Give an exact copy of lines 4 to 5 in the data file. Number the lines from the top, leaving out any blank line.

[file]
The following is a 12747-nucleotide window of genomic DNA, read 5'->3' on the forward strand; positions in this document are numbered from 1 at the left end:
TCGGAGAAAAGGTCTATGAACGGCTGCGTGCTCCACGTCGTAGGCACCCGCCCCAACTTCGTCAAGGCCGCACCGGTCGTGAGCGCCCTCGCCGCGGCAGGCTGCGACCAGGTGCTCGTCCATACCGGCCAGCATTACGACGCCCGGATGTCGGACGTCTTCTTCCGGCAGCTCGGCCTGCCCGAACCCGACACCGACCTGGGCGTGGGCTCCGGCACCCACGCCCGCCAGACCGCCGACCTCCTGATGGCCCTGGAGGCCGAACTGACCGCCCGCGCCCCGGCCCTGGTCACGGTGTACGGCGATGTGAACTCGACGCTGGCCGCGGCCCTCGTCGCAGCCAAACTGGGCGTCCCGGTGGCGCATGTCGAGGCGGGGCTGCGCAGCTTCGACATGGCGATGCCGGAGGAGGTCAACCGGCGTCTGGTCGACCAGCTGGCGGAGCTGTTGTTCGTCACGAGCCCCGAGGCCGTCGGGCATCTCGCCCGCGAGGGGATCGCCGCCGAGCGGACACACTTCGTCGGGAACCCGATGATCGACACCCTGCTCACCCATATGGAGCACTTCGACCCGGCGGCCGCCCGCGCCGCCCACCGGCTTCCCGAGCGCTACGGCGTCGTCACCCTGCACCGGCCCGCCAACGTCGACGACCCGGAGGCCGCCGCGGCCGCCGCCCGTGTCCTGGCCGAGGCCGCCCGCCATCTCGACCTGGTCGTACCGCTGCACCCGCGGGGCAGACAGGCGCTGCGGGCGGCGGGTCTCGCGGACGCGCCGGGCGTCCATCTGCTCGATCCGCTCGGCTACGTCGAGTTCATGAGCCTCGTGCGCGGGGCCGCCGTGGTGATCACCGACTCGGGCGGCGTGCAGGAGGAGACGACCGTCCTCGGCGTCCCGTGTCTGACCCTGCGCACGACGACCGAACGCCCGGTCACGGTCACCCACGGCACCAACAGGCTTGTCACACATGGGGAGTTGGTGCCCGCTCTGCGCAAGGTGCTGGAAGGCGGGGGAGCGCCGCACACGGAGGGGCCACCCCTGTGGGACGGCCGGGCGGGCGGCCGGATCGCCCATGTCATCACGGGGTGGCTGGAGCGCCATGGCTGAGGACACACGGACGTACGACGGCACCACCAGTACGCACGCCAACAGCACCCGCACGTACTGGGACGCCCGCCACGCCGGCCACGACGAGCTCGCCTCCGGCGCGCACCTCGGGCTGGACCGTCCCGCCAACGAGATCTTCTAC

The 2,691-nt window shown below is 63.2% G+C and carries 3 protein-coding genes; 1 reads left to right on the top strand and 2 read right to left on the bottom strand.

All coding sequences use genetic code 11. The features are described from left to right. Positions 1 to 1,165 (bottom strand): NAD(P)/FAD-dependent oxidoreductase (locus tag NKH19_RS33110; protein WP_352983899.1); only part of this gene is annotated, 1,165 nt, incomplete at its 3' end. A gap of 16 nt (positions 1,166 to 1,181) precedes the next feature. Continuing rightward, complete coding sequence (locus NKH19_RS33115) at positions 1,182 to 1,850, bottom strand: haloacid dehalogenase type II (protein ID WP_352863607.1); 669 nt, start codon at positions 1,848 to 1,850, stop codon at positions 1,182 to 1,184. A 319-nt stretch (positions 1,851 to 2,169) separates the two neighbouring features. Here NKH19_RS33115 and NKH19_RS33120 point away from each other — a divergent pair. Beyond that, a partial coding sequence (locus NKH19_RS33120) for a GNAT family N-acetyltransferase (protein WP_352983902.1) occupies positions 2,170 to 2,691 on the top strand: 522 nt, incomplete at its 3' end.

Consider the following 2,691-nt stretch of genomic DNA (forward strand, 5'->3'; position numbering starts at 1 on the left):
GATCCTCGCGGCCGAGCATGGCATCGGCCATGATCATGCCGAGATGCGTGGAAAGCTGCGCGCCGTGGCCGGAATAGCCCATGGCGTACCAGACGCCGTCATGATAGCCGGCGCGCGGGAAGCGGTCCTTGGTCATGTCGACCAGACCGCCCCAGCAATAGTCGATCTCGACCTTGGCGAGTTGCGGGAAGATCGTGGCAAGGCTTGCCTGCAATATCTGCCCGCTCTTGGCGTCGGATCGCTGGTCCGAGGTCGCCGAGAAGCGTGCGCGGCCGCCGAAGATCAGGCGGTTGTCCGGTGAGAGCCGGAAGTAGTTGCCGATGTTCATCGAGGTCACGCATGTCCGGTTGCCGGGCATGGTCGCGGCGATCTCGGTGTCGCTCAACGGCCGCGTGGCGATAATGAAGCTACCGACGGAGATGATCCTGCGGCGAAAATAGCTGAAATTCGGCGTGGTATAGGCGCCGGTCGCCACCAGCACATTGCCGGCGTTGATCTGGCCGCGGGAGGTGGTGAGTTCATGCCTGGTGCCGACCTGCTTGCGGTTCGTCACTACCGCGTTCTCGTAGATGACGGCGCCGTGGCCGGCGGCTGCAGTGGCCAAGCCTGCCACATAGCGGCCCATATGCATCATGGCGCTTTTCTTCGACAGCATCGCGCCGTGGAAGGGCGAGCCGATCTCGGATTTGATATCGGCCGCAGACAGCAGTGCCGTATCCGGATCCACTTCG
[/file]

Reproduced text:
All coding sequences use genetic code 11. The features are described from left to right. Positions 1 to 1,165 (bottom strand): NAD(P)/FAD-dependent oxidoreductase (locus tag NKH19_RS33110; protein WP_352983899.1); only part of this gene is annotated, 1,165 nt, incomplete at its 3' end. A gap of 16 nt (positions 1,166 to 1,181) precedes the next feature. Continuing rightward, complete coding sequence (locus NKH19_RS33115) at positions 1,182 to 1,850, bottom strand: haloacid dehalogenase type II (protein ID WP_352863607.1); 669 nt, start codon at positions 1,848 to 1,850, stop codon at positions 1,182 to 1,184. A 319-nt stretch (positions 1,851 to 2,169) separates the two neighbouring features. Here NKH19_RS33115 and NKH19_RS33120 point away from each other — a divergent pair. Beyond that, a partial coding sequence (locus NKH19_RS33120) for a GNAT family N-acetyltransferase (protein WP_352983902.1) occupies positions 2,170 to 2,691 on the top strand: 522 nt, incomplete at its 3' end.

Consider the following 2,691-nt stretch of genomic DNA (forward strand, 5'->3'; position numbering starts at 1 on the left):